Tea, otherwise known in Great Britain as the nectar of the Gods, is the most potent human liquid equaliser ever invented, in my humble opinion.
However you take it – builder’s, milky, black, or with a sprinkle of sugar and tender loving care – you almost certainly appreciate a good cuppa.
It can be used to mend broken hearts, soothe angst, fix cold spells and brighten up gloomy afternoons in the office.
Unless you work at Taylor’s of Harrogate where everyday is a 9-5 tea break:
Will Dixon, Tea Taster and Buyer at Yorkshire Tea, knows the restorative powers of everyone’s favourite hot beverage better than most, so UNILAD headed down to Taylor’s Harrogate HQ to chat over a cuppa, of course.
Dixon, one of four tea tasters at Taylor’s, told UNILAD Grub:
I think the great thing about tea is it’s a drink for every occasion. If you’re hot it’ll refresh you, if you’re cold it’ll warm you up.
Yorkshire Tea, a blend of black teas from Asia and Africa, was first blended in the 1970s, formulated specifically to match the mineral content of Yorkshire water.
At first, it was sold only to the great men and women of Yorkshire and the surrounding area. Nowadays, they work with organisations like the Ethical Tea Company to bring you a classic brew which doesn’t leave a bitter taste.
Since then, the tea has become widely popular and is brewed not only in Yorkshire but all over the UK, as well as other countries worldwide.
Yet Dixon explains English Breakfast tea owes so much to other cultures, adding:
Once you start working in tea, you can see the time, effort and passion which goes into making a great cup of tea.
It’s a skill and an art right through, from the factory to the buying, through to the blend.
I’ve got a real pride in my job and we all aim to keep that quality consistent for years to come.
He works at Taylor’s, who make Yorkshire Tea, among many other blends including Rose Lemonade, Spiced Apple, Sweet Rhubarb, Lychee and Lime, White Hibiscus and Peach and Pure Sencha green tea.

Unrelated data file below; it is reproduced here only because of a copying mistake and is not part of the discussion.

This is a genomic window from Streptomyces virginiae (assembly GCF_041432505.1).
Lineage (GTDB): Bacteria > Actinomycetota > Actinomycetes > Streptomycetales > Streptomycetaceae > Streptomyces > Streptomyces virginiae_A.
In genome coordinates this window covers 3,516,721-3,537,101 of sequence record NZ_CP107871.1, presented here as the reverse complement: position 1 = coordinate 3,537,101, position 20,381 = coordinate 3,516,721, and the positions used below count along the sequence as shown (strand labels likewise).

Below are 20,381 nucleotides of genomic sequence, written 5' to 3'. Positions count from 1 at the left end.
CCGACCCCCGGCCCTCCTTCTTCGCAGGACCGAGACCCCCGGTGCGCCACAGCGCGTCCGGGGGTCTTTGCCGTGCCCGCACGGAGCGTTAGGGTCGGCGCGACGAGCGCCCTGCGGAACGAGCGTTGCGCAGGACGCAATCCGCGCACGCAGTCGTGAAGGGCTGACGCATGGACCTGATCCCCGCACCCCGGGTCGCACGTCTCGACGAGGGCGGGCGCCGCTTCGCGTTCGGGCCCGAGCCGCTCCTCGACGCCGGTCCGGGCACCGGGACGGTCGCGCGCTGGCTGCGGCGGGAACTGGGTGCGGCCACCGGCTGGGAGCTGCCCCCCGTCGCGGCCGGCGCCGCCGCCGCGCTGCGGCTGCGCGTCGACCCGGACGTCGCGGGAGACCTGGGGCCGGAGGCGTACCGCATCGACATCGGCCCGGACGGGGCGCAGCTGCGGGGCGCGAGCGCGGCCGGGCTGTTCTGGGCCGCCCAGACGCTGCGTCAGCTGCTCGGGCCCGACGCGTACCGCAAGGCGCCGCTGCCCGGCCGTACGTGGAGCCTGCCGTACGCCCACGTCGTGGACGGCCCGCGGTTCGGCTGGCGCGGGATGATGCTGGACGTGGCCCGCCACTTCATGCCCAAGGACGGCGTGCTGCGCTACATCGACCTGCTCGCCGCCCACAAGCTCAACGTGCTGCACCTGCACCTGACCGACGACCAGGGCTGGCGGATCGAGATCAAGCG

The floor looks more science lab than break-out room, although everyone who works at the family business would say blending and brewing really is an art.
So, what does it take to taste a great cup of tea? Dixon explained:
Tasting is a bit different to everything else in the tea trade. You can’t read about it or learn it form other people’s experience or from a book.
It takes about four or five years to get fully qualified.
It’s learning from other people’s experience and travelling out to where the tea is made, as well as the factories where it’s produced in and essentially, learning on the job.
However, it’s not as easy as it sounds – and there’re fewer tea breaks than you might expect.
Dixon explained how tea tasters have to be on the lookout for a number of qualities when grading the blends, not just manufacturing errors.
They include leaf size and appearance, the colour and brightness of the brew, the body of the brew — and whether it’s hard and brisk.
Even though Dixon’s chosen career path is everyone’s dream job, he applied on a whim and with no former knowledge of tea making, after working on his family farm and studying Economics at university.
It’s a highly desired job. People love tea around the country. You don’t speak to many people who aren’t interested in tea.
The team here has a varied background. I’ve got a colleague who’s an engineer. I personally come from a farming background.
Yet the perks are out of this world – or at least the UK – he adds:
Once you’re qualified as a tea Buyer and you want to buy teas from Kenya, for example, I will taste all their teas.
The travel is great as well; you get to go to some amazing countries and see things no one else gets to see.
They’re beautiful parts of the world, with green tea bushes stretching as far as the eye can see.
This guy might be the luckiest tea-drinker in the world.
If you think his job would suit you to a T, head over to Taylor’s to check it out.